Research has been done to investigate the mechanism of arytenoid dislocation. The preferred theories are incomplete neuromuscular blockage, motor reactions during endotracheal intubation, or direct trauma to the cricoarytenoid joints leading to joint cavity hemorrhage or serosynovitis. After this, pathological process can be followed by adhesion of articular surfaces or periarticular structures that fix the arytenoid in an abnormal position. Delay in diagnosis and treatment can consequently lead vocal fold immobility to occur. Typical subluxation leads to the arytenoid cartilage shifting in an anterior-medial or a posterior-lateral direction . In this case, a stylet was not used during insertion of the tube, no gastric catheter was inserted and the patient did not cough during intubation.
The primary symptom is persistent hoarseness in adults and respiratory compromise in pediatric and neonatal cases . Some symptoms such as dysphagia, sore throat and stridor may be caused by arytenoid cartilage dislocation. Some investigators reported that anterior subluxations of the arytenoid may be better tolerated with persistent hoarseness while posterior subluxations are associated with severe sore throat and odynophagia, as well as hoarseness . In the presenting case the primary symptom was hoarsenes and the patient had no other symptoms.
Reported occurrences of arytenoid cartilage subluxation are rare. Several risk factors leading to laryngeal injury have been identified in the literature . It has been reported that the use of lighted stylet, laryngeal mask airway and McCoy laryngoscope, endotracheal intubation with double lumen tube and cases of difficult intubation are associated with arytenoid cartilage dislocation . Chronic disease such as laryngomalacia, renal insufficiency, acromegaly, or chronic glucocorticoid intake have also been reported to be predisposing factors [2, 7].
In our patient, the cause of arytenoid cartilage dislocation was unclear, the intubation was not traumatic. In the literature, a case has reported as a complications of the uneventful and apparently straightforward endotracheal intubation and anesthesia . Mencke and collagues examined influence of intubation conditions and intraoperative factors on pH and vocal cord sequelae . They reported that excellent intubating scores were less frequently associated with either pH or vocal cord sequelae. Increasing the duration of surgery led to mucosal damage caused by the endotracheal tube and increased incidence of pH. Independently of the intubation conditions, laryngeal damage can be result from surgery of the larynx and surgery of the nose may postoperatively lead to temporary changes in the voice, pH . These factors may explain why laryngeal damage could be observed in our patient.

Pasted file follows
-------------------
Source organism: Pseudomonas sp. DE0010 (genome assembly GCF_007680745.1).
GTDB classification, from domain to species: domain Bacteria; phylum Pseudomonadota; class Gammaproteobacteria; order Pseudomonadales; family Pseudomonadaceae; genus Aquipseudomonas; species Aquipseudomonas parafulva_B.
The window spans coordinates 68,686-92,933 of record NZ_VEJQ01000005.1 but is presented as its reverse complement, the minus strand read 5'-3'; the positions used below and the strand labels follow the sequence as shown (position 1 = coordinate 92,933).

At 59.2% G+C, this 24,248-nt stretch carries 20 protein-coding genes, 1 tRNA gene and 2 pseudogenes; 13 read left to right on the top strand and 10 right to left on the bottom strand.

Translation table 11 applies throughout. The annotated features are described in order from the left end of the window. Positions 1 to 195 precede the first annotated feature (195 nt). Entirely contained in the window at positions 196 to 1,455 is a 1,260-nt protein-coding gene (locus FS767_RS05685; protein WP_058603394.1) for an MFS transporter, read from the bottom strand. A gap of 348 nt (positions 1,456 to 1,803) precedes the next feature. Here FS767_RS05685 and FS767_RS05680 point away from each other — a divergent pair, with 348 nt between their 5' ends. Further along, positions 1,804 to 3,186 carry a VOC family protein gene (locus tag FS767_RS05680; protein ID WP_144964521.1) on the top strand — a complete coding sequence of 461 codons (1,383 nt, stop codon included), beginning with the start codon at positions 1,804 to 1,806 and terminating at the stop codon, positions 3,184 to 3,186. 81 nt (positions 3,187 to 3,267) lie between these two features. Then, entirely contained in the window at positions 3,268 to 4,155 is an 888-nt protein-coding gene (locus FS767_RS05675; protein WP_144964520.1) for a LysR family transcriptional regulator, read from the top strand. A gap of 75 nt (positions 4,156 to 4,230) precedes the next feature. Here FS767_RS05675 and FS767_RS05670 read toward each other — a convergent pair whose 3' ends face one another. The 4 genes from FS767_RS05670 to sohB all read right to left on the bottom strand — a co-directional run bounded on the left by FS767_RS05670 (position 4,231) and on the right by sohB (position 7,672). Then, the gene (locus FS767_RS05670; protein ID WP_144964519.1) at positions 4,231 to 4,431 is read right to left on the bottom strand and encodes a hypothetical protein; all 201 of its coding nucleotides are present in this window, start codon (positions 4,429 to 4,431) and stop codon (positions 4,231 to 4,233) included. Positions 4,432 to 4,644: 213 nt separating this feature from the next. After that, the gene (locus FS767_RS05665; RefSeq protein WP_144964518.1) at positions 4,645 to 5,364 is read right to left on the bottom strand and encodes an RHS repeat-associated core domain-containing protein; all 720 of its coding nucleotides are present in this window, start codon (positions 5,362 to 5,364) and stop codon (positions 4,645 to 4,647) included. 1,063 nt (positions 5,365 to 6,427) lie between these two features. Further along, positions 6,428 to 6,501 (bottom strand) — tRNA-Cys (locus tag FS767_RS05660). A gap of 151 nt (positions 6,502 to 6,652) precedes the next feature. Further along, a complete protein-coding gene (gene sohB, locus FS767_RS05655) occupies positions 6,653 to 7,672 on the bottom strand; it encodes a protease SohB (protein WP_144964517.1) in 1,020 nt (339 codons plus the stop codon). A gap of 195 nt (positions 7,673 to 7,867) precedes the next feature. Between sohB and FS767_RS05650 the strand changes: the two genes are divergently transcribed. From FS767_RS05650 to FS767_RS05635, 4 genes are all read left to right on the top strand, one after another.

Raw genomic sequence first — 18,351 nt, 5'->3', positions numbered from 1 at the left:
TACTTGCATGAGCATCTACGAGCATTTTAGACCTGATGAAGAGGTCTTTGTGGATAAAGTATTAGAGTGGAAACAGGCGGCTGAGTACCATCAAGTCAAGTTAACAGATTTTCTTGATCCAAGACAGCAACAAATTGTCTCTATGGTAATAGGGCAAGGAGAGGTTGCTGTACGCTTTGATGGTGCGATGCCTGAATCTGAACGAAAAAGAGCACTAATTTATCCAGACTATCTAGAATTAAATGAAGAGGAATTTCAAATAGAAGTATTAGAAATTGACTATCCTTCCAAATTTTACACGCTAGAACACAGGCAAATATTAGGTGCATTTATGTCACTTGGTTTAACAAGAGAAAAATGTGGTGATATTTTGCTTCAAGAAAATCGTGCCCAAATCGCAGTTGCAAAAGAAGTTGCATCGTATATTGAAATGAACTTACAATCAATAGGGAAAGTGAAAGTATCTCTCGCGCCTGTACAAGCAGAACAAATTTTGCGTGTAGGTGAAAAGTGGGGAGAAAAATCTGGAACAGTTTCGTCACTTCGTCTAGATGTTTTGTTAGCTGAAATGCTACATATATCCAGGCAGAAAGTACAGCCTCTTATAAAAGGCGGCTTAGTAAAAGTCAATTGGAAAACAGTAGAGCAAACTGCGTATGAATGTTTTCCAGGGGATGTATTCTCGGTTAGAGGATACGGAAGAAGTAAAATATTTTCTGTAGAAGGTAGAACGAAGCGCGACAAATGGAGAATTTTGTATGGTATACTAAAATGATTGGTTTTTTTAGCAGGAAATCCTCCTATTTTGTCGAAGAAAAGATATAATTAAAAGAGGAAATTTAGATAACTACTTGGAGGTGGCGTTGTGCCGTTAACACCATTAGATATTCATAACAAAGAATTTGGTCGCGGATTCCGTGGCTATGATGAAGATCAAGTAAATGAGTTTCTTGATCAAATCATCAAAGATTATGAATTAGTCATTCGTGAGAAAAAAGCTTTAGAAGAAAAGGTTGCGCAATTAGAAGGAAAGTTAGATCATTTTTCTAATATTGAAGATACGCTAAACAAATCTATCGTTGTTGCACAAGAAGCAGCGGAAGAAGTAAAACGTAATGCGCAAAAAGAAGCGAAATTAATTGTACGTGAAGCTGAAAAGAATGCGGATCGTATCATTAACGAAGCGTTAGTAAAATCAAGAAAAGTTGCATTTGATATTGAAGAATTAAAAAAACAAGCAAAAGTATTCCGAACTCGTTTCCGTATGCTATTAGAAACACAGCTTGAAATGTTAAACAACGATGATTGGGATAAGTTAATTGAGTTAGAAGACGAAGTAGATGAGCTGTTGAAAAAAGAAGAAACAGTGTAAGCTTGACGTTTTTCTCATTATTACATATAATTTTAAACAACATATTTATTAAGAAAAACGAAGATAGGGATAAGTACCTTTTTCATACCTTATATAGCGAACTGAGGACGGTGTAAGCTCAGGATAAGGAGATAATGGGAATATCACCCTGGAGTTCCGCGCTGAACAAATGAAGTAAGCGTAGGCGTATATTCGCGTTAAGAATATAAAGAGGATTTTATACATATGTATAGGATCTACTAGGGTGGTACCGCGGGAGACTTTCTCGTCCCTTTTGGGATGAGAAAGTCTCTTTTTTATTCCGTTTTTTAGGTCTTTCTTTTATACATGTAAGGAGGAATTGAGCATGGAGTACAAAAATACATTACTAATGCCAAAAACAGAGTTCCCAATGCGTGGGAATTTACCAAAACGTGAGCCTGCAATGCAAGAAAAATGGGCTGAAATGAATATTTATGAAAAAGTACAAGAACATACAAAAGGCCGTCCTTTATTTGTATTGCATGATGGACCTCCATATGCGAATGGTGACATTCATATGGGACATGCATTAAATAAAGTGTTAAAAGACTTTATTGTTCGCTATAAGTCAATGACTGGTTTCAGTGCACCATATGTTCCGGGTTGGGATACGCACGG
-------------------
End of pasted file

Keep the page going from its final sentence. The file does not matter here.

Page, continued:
Recovery from arytenoid cartilage dislocation is difficult if appropriate treatment is delayed . Early treatment is essential to avoid possible complications caused by the loss of normal sphincteric function of the larynx. Although arytenoid cartilage dislocation following uneventful intubation and anesthesia is a rare event, it is important that the anesthesiologist should suspect injury to the vocal folds or cricoarytenoid joints in case of persistent hoarseness. The specialist should accomplish arytenoid cartilage relocation as soon as possible after recognition of arytenoid subluxation as allowed by patient status.
Written informed consent was obtained from the patient's for publication of this case report and accompanying images. A copy of the written consent is available for review by the Editor-in-Chief of this journal.